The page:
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Society works on restoration

Having worked in the Salmo watershed and Upper Columbia River Basin for10 years, Gerard Nellestijn has earned himself a “really great”nomination for tonight’s Canadian Environment Awards.


Having worked in the Salmo watershed and Upper Columbia River Basin for 10 years, Gerard Nellestijn has earned himself a “really great” nomination for tonight’s Canadian Environment Awards.

As the president of the Salmo Watershed Streamkeepers Society, Nellestijn and the society’s volunteers built an environmental stewardship and began their efforts to restore the area impacted by mining, logging and road building. Nellestijn’s hard work has led him to receive a Restoration and Rehabilitation award nomination.

“We’re taking a comprehensive look at how to do things around here,” said Nellestijn. “We began restoration activity on significant tailing and now it’s being restored because of our efforts and many efforts of others.”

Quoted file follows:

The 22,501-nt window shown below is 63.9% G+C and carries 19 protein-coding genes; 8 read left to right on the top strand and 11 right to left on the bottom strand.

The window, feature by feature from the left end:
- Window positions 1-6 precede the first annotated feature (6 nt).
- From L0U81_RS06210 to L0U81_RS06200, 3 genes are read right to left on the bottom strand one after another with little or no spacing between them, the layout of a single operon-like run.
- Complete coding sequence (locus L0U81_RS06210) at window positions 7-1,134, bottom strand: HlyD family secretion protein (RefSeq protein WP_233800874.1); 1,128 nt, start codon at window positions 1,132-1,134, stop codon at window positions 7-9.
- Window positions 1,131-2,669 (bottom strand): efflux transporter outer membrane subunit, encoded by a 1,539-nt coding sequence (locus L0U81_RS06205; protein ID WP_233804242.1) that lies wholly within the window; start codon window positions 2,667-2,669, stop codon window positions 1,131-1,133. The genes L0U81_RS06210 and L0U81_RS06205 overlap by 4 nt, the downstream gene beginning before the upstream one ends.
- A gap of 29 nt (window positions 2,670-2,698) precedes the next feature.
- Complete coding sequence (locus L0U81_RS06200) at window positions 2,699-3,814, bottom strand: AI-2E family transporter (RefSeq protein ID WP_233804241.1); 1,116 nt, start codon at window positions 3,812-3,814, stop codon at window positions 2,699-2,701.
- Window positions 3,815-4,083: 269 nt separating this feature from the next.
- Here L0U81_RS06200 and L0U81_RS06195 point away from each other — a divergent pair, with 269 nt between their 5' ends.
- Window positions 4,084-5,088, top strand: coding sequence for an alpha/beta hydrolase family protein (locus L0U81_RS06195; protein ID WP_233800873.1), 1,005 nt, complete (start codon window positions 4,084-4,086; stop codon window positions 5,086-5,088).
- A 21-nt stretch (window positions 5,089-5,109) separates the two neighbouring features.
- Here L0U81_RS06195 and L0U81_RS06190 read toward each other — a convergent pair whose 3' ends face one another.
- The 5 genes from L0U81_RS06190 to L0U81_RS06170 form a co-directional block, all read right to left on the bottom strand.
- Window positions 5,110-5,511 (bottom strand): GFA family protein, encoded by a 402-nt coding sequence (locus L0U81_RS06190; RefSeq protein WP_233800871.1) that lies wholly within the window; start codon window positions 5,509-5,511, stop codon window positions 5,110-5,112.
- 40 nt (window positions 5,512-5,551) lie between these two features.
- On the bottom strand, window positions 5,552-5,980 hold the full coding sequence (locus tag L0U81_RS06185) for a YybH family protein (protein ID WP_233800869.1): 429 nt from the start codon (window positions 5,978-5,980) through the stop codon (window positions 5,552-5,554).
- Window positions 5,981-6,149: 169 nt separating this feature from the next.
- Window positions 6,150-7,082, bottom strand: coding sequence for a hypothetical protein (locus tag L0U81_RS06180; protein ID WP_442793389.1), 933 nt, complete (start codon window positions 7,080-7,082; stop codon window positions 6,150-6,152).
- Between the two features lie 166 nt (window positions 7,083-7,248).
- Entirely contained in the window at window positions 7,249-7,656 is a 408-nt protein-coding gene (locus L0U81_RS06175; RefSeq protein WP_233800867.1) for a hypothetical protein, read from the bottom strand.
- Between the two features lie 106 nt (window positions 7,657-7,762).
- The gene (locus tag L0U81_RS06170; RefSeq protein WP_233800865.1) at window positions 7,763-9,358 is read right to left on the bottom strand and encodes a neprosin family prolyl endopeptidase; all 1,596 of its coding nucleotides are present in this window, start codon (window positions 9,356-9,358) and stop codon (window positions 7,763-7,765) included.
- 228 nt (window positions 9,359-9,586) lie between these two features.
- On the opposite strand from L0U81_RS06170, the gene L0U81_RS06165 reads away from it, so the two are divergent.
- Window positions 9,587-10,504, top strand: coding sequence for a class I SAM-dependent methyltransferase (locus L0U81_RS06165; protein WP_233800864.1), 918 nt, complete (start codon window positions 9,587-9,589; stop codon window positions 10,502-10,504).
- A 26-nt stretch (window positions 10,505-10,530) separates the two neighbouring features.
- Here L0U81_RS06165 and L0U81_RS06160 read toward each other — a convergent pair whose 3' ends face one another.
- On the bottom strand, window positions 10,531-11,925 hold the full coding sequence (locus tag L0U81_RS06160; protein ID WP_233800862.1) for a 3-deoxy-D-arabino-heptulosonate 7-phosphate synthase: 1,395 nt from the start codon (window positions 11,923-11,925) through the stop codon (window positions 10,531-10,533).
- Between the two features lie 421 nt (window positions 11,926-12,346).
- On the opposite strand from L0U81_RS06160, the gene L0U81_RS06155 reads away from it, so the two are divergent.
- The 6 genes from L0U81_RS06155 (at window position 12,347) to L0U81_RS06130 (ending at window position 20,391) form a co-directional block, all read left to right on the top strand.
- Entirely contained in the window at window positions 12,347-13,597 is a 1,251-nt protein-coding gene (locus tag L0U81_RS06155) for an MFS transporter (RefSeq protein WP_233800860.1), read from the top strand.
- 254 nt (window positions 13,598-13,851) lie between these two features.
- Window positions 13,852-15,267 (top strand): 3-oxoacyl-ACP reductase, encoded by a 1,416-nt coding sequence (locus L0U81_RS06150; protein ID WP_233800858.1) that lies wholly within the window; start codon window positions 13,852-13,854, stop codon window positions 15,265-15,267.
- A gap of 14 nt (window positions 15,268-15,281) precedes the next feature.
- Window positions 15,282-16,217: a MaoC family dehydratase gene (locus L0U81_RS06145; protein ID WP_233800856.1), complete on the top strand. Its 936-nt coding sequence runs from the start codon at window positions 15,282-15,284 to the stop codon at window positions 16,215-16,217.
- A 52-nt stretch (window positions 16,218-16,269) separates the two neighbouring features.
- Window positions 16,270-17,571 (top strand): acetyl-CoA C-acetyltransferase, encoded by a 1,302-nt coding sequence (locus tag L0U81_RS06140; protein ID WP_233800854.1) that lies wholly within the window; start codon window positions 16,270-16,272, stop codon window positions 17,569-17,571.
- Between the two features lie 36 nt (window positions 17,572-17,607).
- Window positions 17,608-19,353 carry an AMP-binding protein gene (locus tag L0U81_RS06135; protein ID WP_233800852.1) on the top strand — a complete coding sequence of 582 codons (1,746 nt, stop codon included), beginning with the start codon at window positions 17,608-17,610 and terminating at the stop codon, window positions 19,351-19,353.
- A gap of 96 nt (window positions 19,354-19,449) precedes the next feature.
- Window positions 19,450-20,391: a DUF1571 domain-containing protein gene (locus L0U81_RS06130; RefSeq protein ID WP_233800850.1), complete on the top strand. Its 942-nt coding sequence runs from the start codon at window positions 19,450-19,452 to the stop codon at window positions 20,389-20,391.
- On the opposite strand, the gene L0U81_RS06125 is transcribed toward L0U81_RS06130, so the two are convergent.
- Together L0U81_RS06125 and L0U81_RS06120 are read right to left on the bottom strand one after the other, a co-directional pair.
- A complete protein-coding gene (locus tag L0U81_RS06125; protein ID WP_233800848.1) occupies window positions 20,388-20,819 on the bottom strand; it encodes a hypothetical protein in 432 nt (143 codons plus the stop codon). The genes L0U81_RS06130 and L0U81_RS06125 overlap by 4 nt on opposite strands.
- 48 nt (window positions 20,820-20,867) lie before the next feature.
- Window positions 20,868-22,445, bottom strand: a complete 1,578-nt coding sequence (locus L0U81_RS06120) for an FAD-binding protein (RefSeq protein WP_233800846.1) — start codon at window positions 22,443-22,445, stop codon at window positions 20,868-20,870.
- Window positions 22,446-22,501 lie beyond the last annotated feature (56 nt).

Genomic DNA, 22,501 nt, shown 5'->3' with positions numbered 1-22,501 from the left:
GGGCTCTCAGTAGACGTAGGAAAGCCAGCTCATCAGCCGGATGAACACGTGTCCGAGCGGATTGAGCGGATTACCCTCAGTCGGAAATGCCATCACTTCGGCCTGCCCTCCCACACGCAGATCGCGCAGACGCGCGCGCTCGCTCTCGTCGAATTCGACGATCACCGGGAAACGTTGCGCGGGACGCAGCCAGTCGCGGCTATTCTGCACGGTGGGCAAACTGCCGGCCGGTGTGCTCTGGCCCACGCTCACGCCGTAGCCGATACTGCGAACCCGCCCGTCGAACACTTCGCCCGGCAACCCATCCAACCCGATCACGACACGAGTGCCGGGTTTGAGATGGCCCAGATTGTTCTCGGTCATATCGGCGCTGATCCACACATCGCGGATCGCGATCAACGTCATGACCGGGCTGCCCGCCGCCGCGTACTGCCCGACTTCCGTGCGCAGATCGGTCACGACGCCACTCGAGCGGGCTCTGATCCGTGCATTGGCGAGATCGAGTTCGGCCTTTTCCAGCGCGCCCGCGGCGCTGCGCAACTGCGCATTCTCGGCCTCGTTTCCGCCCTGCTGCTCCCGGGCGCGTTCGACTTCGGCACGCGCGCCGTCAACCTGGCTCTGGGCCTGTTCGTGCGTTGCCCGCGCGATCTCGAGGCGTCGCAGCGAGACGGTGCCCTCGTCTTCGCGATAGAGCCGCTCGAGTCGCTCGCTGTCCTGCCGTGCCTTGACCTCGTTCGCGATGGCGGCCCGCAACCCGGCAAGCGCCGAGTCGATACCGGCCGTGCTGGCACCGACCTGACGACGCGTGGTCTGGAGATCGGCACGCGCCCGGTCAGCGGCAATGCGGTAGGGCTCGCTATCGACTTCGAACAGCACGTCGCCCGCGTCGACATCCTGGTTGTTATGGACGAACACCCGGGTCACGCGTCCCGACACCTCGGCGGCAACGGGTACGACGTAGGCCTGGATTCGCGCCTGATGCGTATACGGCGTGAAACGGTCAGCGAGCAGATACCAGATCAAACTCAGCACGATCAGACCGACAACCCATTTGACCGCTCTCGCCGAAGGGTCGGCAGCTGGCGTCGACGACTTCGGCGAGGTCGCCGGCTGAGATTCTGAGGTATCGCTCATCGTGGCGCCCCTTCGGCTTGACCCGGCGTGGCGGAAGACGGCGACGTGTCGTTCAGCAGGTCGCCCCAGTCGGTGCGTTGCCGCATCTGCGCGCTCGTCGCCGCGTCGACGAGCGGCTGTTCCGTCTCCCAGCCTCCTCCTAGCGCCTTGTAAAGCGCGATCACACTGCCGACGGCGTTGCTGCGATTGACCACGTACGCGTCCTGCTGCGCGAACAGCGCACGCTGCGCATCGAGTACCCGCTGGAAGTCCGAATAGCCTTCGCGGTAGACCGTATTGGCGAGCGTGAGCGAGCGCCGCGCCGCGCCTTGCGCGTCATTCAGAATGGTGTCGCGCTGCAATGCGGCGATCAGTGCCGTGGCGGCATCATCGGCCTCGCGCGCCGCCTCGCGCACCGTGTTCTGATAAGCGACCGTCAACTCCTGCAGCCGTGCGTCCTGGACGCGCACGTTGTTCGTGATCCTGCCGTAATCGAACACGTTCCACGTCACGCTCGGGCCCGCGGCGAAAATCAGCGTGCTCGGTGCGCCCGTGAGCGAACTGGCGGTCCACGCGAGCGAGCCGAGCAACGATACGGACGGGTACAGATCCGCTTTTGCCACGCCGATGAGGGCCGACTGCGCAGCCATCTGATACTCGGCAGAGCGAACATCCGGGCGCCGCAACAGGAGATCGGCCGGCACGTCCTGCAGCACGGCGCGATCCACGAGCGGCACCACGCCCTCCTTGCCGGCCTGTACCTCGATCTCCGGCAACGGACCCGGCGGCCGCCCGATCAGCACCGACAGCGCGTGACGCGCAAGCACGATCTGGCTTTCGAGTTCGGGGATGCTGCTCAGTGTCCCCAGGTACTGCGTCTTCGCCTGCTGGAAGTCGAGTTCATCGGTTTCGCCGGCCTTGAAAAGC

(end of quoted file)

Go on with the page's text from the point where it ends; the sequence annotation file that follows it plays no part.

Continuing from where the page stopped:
Nellestijn said he hopes the nomination will recognize all the work the group members and partners have done as well as give those who want to help the opportunity to.

“The projects we do take a lot of money and some of the projects we have on our planning sheet are usually expensive,” added Nellestijn. “Funding is very important for us and I really hope the recognition will make funding easier.

“The bulk of the work is volunteer-driven so it’s obvious to us that the work we’ve done is important, but we don’t if the public knows that.”

 
 
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